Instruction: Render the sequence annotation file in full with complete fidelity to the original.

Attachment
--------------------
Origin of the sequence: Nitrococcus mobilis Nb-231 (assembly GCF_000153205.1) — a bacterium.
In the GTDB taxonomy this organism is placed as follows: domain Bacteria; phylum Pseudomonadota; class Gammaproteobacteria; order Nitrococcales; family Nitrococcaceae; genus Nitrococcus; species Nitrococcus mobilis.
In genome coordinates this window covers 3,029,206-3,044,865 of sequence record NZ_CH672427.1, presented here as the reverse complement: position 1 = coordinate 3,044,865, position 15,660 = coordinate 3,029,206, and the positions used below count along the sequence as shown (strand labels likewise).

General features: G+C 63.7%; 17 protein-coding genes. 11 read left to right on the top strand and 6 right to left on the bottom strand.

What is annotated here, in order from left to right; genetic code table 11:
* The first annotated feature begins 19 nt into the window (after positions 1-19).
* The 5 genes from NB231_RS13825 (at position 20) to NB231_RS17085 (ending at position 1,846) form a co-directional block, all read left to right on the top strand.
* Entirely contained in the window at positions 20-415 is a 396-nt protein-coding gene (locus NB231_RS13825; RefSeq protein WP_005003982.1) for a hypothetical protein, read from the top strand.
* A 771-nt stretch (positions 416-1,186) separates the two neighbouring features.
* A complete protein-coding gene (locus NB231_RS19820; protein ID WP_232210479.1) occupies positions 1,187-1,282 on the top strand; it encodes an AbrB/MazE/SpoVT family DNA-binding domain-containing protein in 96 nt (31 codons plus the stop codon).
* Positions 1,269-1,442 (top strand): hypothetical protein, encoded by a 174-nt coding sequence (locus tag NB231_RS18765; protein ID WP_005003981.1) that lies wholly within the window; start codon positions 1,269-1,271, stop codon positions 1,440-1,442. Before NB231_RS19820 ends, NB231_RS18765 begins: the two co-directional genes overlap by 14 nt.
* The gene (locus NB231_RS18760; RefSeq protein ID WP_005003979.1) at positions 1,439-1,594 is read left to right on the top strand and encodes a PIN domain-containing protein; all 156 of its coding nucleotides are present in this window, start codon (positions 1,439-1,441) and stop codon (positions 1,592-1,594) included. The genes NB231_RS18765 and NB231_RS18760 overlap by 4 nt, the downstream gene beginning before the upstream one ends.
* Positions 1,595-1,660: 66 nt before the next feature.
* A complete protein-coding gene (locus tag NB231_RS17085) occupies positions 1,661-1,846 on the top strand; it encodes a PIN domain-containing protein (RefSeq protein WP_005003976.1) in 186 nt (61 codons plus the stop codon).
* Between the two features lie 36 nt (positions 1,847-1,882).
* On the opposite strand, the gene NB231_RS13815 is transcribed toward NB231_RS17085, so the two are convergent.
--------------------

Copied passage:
Origin of the sequence: Nitrococcus mobilis Nb-231 (assembly GCF_000153205.1) — a bacterium.
In the GTDB taxonomy this organism is placed as follows: domain Bacteria; phylum Pseudomonadota; class Gammaproteobacteria; order Nitrococcales; family Nitrococcaceae; genus Nitrococcus; species Nitrococcus mobilis.
In genome coordinates this window covers 3,029,206-3,044,865 of sequence record NZ_CH672427.1, presented here as the reverse complement: position 1 = coordinate 3,044,865, position 15,660 = coordinate 3,029,206, and the positions used below count along the sequence as shown (strand labels likewise).

General features: G+C 63.7%; 17 protein-coding genes. 11 read left to right on the top strand and 6 right to left on the bottom strand.

What is annotated here, in order from left to right; genetic code table 11:
* The first annotated feature begins 19 nt into the window (after positions 1-19).
* The 5 genes from NB231_RS13825 (at position 20) to NB231_RS17085 (ending at position 1,846) form a co-directional block, all read left to right on the top strand.
* Entirely contained in the window at positions 20-415 is a 396-nt protein-coding gene (locus NB231_RS13825; RefSeq protein WP_005003982.1) for a hypothetical protein, read from the top strand.
* A 771-nt stretch (positions 416-1,186) separates the two neighbouring features.
* A complete protein-coding gene (locus NB231_RS19820; protein ID WP_232210479.1) occupies positions 1,187-1,282 on the top strand; it encodes an AbrB/MazE/SpoVT family DNA-binding domain-containing protein in 96 nt (31 codons plus the stop codon).
* Positions 1,269-1,442 (top strand): hypothetical protein, encoded by a 174-nt coding sequence (locus tag NB231_RS18765; protein ID WP_005003981.1) that lies wholly within the window; start codon positions 1,269-1,271, stop codon positions 1,440-1,442. Before NB231_RS19820 ends, NB231_RS18765 begins: the two co-directional genes overlap by 14 nt.
* The gene (locus NB231_RS18760; RefSeq protein ID WP_005003979.1) at positions 1,439-1,594 is read left to right on the top strand and encodes a PIN domain-containing protein; all 156 of its coding nucleotides are present in this window, start codon (positions 1,439-1,441) and stop codon (positions 1,592-1,594) included. The genes NB231_RS18765 and NB231_RS18760 overlap by 4 nt, the downstream gene beginning before the upstream one ends.
* Positions 1,595-1,660: 66 nt before the next feature.
* A complete protein-coding gene (locus tag NB231_RS17085) occupies positions 1,661-1,846 on the top strand; it encodes a PIN domain-containing protein (RefSeq protein WP_005003976.1) in 186 nt (61 codons plus the stop codon).
* Between the two features lie 36 nt (positions 1,847-1,882).
* On the opposite strand, the gene NB231_RS13815 is transcribed toward NB231_RS17085, so the two are convergent.